Young, Rubio, Colleagues Urge CFIUS Review of Alphawave Acquisition Of U.S. Semiconductor IP Company
WASHINGTON — U.S. Senators Todd Young (R-Ind.), Marco Rubio (R–Fla.), Tom Cotton (R-Ark.), Josh Hawley (R-Mo.), and John Cornyn (R-Texas) sent a letter to U.S. Department of the Treasury Secretary Janet Yellen regarding Chinese-funded Alphawave IP Group’s intent to acquire U.S.-based semiconductor IP developer OpenFive.
“The Communist Chinese Party continues its aggressive attempts to acquire U.S.-based technology, particularly for semiconductors. The Biden Administration must use the tools Congress has given it to protect our country from these subversive efforts,” said Senator Young regarding the letter.
Alphawave, which touts its extensive business in China, is backed by Wise Road Capital, a Beijing-based private equity firm propped up by the Chinese Communist Party. The senators urged the Treasury Department to conduct a Committee on Foreign Investment in the U.S. (CFIUS) review of the OpenFive acquisition.
“The OpenFive acquisition would nearly double the number of connectivity-focused IPs available to Alphawave customers, as well as accelerate Alphawave’s roadmap for advanced connectivity solutions,” the senators wrote. “[I]t would also risk undermining U.S. trade and export policies given the strong possibility that Alphawave would redeploy OpenFive’s IP outside the U.S. That would mean furnishing Chinese semiconductor companies with advanced IP developed through U.S. technology, thus enabling the CCP to develop next-generation products in advanced semiconductor processes. Such an effort would impact U.S. national security interests, particularly given Alphawave’s continued access to U.S. technologies, as well as its use of joint domiciles outside the U.S. and beyond the jurisdiction of American export controls.”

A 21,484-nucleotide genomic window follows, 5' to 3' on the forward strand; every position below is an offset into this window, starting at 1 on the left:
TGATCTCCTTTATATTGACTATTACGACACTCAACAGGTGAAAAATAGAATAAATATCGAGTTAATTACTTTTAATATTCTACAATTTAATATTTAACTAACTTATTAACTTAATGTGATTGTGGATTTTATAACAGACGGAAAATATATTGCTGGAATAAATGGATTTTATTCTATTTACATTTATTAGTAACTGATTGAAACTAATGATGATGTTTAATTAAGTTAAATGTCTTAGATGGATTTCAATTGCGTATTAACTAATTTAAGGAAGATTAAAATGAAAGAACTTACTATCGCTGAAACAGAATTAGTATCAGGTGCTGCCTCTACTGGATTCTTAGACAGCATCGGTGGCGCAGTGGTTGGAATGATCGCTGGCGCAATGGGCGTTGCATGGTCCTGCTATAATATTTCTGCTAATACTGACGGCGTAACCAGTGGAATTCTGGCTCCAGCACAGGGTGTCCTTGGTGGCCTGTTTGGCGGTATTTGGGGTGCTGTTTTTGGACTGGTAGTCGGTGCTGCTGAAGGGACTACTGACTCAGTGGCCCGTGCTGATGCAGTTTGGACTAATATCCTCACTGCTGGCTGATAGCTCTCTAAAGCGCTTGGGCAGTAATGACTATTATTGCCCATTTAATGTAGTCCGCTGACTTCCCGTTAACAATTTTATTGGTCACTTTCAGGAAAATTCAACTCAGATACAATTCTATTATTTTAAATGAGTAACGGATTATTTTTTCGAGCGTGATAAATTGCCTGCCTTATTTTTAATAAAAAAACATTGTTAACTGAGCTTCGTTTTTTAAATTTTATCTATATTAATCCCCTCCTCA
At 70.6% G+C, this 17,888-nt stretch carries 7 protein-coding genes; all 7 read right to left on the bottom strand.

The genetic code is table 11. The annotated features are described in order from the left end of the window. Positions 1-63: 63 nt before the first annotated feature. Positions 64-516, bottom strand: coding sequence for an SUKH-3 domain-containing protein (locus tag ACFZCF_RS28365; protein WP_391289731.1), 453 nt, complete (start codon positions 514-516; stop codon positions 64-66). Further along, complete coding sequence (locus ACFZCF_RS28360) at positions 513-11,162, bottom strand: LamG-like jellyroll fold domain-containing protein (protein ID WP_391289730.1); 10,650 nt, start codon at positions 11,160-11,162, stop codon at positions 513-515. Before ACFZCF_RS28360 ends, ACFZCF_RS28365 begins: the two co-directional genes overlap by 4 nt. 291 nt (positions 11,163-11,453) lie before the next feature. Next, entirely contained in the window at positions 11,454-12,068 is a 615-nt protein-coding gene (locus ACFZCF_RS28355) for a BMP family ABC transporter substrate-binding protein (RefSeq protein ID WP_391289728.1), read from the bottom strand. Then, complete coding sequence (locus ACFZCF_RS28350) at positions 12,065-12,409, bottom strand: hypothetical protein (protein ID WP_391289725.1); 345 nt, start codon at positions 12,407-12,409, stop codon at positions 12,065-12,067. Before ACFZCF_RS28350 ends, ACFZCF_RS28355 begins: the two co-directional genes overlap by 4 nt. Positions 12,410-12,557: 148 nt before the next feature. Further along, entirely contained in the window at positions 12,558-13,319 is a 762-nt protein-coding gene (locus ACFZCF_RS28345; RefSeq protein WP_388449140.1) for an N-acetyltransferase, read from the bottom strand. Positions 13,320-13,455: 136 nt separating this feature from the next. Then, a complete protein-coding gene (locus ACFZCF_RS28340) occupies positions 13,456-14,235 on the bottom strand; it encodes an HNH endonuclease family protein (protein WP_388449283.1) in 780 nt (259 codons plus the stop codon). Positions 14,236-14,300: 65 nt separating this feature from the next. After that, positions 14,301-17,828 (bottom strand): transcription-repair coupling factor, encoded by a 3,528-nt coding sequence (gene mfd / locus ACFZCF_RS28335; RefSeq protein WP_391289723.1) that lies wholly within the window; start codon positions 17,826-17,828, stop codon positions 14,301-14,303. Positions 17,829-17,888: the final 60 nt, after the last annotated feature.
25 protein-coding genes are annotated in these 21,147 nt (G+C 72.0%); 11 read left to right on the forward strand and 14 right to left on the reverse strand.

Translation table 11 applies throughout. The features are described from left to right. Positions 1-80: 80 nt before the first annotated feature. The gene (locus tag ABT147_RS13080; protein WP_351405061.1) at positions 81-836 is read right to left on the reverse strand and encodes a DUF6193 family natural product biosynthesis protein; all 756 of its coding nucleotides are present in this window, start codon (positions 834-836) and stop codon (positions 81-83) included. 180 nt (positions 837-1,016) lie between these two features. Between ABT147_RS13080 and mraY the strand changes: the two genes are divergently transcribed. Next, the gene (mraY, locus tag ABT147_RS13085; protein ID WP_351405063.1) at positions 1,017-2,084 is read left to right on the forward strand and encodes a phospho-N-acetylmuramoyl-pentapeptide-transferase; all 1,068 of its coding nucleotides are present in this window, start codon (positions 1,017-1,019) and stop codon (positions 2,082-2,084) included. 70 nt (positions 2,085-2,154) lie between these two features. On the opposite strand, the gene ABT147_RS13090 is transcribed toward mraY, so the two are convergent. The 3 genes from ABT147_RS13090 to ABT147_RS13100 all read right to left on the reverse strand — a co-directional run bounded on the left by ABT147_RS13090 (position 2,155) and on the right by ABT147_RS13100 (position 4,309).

The full text of the letter is below.
Dear Secretary Yellen:
It has come to my/our attention that Alphawave IP Group, a London- and Toronto-based, Chinese-funded developer of semiconductor intellectual property (IP) used in the design of advanced-node Integrated Circuits (IC), has announced its intent to acquire U.S.-based OpenFive, a leading developer of system-on-chip (SoC) intellectual property (IP). I/we write to convey my/our strong concern with this announcement, given Alphawave’s dependence on Chinese-based financing, its role as a key supplier of critical semiconductor IP to China, and the strong possibility that an acquisition would mean sharing state-of-the-art IC design tools from U.S. companies with Chinese entities. As such, I/we urge a Committee on Foreign Investment in the U.S. (CFIUS) review of the OpenFive acquisition.
One of Alphawave’s key commercial focuses is to provide cutting-edge semiconductor IP to the Chinese market, contributing directly to the Chinese Communist Party’s (CCP) Made In China 2025 industrial plan and implicating U.S. national security interests as a result. Alphawave’s access to the Chinese market is facilitated through two particular China-based “Product Partnerships.” These impart significant financial value to Alphawave, with combined initial licensing fees reaching approximately $150 million – accounting for three-quarters of the company’s bookings in a recent financial disclosure, according to the Financial Times – and are poised to play a firm’s role in the company’s ongoing efforts to “drive further success in China.”